The Cowboys played a very ugly game on Saturday, but if there was one thing they did right, it was executing this inside zone read to Tyreek Hill that went for about 25 yards.
Because this is probably my favorite running play there is, I thought I'd do a quick breakdown of what happened here.
This may or may not be an actual "read" that Daxx needs to make here considering that his running ability is, uh, not great. He could be reading the pass or it could be by design to keep the defense guessing, but from my experience (HS scout team QB), it is.
Step One: Identify the inside zone read
This is done by identifying the formation. When the Cowboys line up like this, with the RB to the side of the quarterback and slightly behind, it's an inside zone read to the right. If Tyreek lines up on Daxx's right, it would be an inside zone read to the left.
Step Two: Identify the read
I could be wrong on this, but based on my prior knowledge, Daxx is reading the linebacker circled in the picture below. If this linebacker were to lunge towards the center at the snap of the ball, Daxx can keep it and
A. Run it himself, which is not likely
B. Look for a pass.
Based on the actions of the receivers, I'm guessing that this was a designed run and if the linebacker charged to the center, it would've been stuffed. It's happened often and is a reason why we miss Walsh's running ability.
Now if this linebacker stays home, which is what he did, Daxx hands the ball off to Tyreek which is what we want.
Notice below how even after the play has started, the linebacker stays home to defend the pass or a Garman run. Also look at Daxx's head turned to make the read.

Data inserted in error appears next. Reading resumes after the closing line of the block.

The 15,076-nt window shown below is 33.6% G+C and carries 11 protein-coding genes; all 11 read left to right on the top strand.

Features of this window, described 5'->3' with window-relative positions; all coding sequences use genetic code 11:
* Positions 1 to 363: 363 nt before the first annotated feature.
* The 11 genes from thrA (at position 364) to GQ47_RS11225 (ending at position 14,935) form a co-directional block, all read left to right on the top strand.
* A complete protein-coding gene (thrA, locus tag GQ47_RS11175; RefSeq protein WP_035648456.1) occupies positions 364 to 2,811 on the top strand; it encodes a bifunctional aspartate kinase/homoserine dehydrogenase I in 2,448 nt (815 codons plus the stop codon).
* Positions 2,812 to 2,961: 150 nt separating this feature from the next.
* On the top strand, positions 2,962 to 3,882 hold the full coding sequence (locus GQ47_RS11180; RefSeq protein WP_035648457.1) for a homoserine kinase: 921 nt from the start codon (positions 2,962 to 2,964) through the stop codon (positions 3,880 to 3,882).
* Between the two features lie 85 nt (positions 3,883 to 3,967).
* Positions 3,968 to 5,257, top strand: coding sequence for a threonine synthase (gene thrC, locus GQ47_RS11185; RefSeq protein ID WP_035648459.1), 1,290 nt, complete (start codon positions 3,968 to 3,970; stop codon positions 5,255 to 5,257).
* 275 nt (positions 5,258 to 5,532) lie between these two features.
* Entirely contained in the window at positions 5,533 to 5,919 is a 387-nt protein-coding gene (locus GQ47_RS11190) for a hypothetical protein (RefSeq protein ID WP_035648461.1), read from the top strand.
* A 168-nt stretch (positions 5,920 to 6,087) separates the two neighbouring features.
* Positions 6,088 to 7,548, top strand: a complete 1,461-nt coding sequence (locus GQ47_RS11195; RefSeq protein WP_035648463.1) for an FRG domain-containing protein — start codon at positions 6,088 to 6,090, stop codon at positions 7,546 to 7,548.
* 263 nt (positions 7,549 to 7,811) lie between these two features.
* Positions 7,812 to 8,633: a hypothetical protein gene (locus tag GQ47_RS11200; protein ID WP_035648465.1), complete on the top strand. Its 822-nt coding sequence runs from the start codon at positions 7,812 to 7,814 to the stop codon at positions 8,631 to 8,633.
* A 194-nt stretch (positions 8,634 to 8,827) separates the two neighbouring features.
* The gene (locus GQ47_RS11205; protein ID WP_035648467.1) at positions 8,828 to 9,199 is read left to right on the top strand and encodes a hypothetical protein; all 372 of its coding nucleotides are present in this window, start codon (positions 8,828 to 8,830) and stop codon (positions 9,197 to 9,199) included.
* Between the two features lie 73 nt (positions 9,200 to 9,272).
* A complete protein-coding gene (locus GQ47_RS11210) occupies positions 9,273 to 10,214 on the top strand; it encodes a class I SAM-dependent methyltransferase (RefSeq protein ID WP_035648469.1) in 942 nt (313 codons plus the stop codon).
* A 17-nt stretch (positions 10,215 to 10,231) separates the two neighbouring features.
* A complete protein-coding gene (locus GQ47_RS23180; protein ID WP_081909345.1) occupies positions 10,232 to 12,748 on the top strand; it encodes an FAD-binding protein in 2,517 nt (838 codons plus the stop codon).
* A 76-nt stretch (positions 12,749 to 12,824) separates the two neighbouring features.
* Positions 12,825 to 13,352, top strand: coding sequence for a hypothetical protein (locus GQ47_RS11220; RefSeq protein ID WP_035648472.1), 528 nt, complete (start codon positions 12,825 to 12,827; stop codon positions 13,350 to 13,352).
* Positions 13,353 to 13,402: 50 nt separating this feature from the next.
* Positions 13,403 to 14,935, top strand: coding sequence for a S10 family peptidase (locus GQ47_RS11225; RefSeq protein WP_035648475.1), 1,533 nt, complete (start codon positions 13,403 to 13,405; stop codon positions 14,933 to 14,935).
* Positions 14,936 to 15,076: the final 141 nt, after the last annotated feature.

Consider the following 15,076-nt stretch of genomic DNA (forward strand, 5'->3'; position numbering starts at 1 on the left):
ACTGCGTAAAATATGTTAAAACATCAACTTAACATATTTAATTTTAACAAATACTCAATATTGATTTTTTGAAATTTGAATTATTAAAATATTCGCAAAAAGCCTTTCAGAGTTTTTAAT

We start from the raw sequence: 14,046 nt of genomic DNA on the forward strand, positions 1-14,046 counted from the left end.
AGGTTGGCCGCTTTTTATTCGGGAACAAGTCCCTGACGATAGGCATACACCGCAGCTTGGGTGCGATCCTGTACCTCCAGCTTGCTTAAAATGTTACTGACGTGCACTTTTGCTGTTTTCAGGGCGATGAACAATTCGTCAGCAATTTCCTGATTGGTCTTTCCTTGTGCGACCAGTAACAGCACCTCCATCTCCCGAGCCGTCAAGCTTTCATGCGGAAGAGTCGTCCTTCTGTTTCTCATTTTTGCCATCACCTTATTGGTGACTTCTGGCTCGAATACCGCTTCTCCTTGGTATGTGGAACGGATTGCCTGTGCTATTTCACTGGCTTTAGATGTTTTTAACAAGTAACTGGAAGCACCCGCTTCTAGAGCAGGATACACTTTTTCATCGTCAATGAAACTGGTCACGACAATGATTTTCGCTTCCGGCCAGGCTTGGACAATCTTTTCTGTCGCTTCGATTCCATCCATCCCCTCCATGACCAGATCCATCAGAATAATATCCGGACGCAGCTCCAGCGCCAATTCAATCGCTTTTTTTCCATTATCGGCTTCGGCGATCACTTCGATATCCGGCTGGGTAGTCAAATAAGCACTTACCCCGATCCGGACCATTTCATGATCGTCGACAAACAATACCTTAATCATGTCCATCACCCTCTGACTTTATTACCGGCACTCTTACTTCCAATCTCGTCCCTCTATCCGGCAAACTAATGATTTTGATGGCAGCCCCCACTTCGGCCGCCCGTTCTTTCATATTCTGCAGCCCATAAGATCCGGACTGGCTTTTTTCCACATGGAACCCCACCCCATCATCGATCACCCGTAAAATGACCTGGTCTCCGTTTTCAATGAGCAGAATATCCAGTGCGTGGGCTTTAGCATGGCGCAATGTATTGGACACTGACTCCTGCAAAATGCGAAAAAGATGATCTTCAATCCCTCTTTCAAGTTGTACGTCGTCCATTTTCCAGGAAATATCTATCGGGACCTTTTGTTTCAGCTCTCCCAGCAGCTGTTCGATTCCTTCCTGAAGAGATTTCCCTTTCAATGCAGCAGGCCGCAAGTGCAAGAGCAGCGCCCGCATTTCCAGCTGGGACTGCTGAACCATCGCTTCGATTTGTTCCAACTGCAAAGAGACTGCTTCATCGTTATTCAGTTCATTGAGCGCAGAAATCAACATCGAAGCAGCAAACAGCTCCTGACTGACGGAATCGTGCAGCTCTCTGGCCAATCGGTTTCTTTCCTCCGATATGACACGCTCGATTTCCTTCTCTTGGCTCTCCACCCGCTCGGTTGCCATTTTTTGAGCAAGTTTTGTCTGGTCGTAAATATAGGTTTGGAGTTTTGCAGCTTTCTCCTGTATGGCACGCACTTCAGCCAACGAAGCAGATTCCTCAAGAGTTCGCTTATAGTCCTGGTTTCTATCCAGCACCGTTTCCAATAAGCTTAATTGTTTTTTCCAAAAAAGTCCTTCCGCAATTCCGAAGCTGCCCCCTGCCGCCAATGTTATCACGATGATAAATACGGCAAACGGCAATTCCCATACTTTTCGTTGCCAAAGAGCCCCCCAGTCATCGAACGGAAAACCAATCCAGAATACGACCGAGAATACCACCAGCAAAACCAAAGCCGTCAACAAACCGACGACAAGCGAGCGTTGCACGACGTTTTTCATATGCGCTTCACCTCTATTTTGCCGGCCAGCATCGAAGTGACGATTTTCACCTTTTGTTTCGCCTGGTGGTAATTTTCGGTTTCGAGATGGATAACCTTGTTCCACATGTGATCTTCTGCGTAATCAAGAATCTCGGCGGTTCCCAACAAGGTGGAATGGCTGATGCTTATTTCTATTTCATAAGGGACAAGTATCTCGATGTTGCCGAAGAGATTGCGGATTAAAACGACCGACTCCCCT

Now that we know for sure what the play is, let's breakdown how it succeeded.
Step Three: How does it work?
After establishing the inside zone read, we've successfully stretched the defense out. This allows the QB to serve as a de facto blocker, because it leaves his read out of the play before it even starts! When the linebacker, or anyone being read, is not actively being blocked by a lineman, the blocking responsibilities shift one man over to the right.
Notice the massive lunge to the right that every lineman makes at the beginning of the play.
This allows us to pick up an extra blocker on the playside, where the ball is going, and this is a huge advantage because we have one more blocker than they have defender.
Step Four: Why does it work?
A big reason this play succeeds is because we announce what we are doing in advance. Lining up like this tells TCU that we are running a dive play. I know what you're thinking.
"If they know what's coming, why don't they stop it?"
That's our advantage. We rely on TCU's overreaction to the blocking scheme set up. We don't care if they send all their defenders to meet our blockers because it makes way for an athletic player like Tyreek Hill to make a simple cut back and head up the field. If they don't overreact, which they didn't here, Tyreek follows his blocks and breaks up the field.
Notice how Daxx's read is left out of the play and we didn't even need a lineman to block him!
Step Five: Success!
After the play has developed some, a defender tries to cheat on the playside. This is where we punish him for overreacting to the blocks, just like we wanted. Tyreek gives a quick juke and cuts upfield.
The rest is Tyreek's athleticism and speed.
Now watch it full speed a few times and imagine everything I just talked about. Notice that Daxx takes off running to the left, confirming that is was a zone read.
Tyreek could've actually scored on this play if he continued to run straight instead of going to the right side of the field.
He obviously sees a different field than we do, but it goes to show what this play is capable of.
This was the best play the offense ran all game from a scheme and execution standpoint and I loved it. You now know how to identify the formation on an IZR and know what to expect when executed correctly.